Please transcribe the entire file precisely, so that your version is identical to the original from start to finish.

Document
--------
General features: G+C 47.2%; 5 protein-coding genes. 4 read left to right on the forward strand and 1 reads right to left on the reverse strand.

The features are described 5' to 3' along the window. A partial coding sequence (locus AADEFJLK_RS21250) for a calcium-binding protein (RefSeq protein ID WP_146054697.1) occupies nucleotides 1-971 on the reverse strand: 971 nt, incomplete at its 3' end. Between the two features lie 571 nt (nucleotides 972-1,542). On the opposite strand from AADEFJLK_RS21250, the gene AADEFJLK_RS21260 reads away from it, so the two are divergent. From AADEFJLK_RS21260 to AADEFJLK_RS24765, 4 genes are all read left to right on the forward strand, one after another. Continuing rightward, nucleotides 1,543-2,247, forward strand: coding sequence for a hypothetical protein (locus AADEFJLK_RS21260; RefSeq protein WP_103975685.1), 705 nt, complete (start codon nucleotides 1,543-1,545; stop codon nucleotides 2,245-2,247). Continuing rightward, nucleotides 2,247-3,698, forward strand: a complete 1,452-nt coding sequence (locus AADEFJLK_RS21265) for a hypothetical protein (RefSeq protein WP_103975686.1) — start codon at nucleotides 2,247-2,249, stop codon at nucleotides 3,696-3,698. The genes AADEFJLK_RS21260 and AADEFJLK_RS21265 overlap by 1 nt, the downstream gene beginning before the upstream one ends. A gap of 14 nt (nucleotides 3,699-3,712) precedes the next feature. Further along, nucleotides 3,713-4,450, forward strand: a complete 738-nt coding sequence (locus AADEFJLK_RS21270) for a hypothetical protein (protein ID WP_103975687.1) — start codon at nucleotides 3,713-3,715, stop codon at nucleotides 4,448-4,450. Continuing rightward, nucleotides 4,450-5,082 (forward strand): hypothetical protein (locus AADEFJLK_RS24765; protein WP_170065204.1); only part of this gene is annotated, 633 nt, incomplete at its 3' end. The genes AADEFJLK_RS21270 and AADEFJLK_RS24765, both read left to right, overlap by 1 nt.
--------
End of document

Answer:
General features: G+C 47.2%; 5 protein-coding genes. 4 read left to right on the forward strand and 1 reads right to left on the reverse strand.

The features are described 5' to 3' along the window. A partial coding sequence (locus AADEFJLK_RS21250) for a calcium-binding protein (RefSeq protein ID WP_146054697.1) occupies nucleotides 1-971 on the reverse strand: 971 nt, incomplete at its 3' end. Between the two features lie 571 nt (nucleotides 972-1,542). On the opposite strand from AADEFJLK_RS21250, the gene AADEFJLK_RS21260 reads away from it, so the two are divergent. From AADEFJLK_RS21260 to AADEFJLK_RS24765, 4 genes are all read left to right on the forward strand, one after another. Continuing rightward, nucleotides 1,543-2,247, forward strand: coding sequence for a hypothetical protein (locus AADEFJLK_RS21260; RefSeq protein WP_103975685.1), 705 nt, complete (start codon nucleotides 1,543-1,545; stop codon nucleotides 2,245-2,247). Continuing rightward, nucleotides 2,247-3,698, forward strand: a complete 1,452-nt coding sequence (locus AADEFJLK_RS21265) for a hypothetical protein (RefSeq protein WP_103975686.1) — start codon at nucleotides 2,247-2,249, stop codon at nucleotides 3,696-3,698. The genes AADEFJLK_RS21260 and AADEFJLK_RS21265 overlap by 1 nt, the downstream gene beginning before the upstream one ends. A gap of 14 nt (nucleotides 3,699-3,712) precedes the next feature. Further along, nucleotides 3,713-4,450, forward strand: a complete 738-nt coding sequence (locus AADEFJLK_RS21270) for a hypothetical protein (protein ID WP_103975687.1) — start codon at nucleotides 3,713-3,715, stop codon at nucleotides 4,448-4,450. Continuing rightward, nucleotides 4,450-5,082 (forward strand): hypothetical protein (locus AADEFJLK_RS24765; protein WP_170065204.1); only part of this gene is annotated, 633 nt, incomplete at its 3' end. The genes AADEFJLK_RS21270 and AADEFJLK_RS24765, both read left to right, overlap by 1 nt.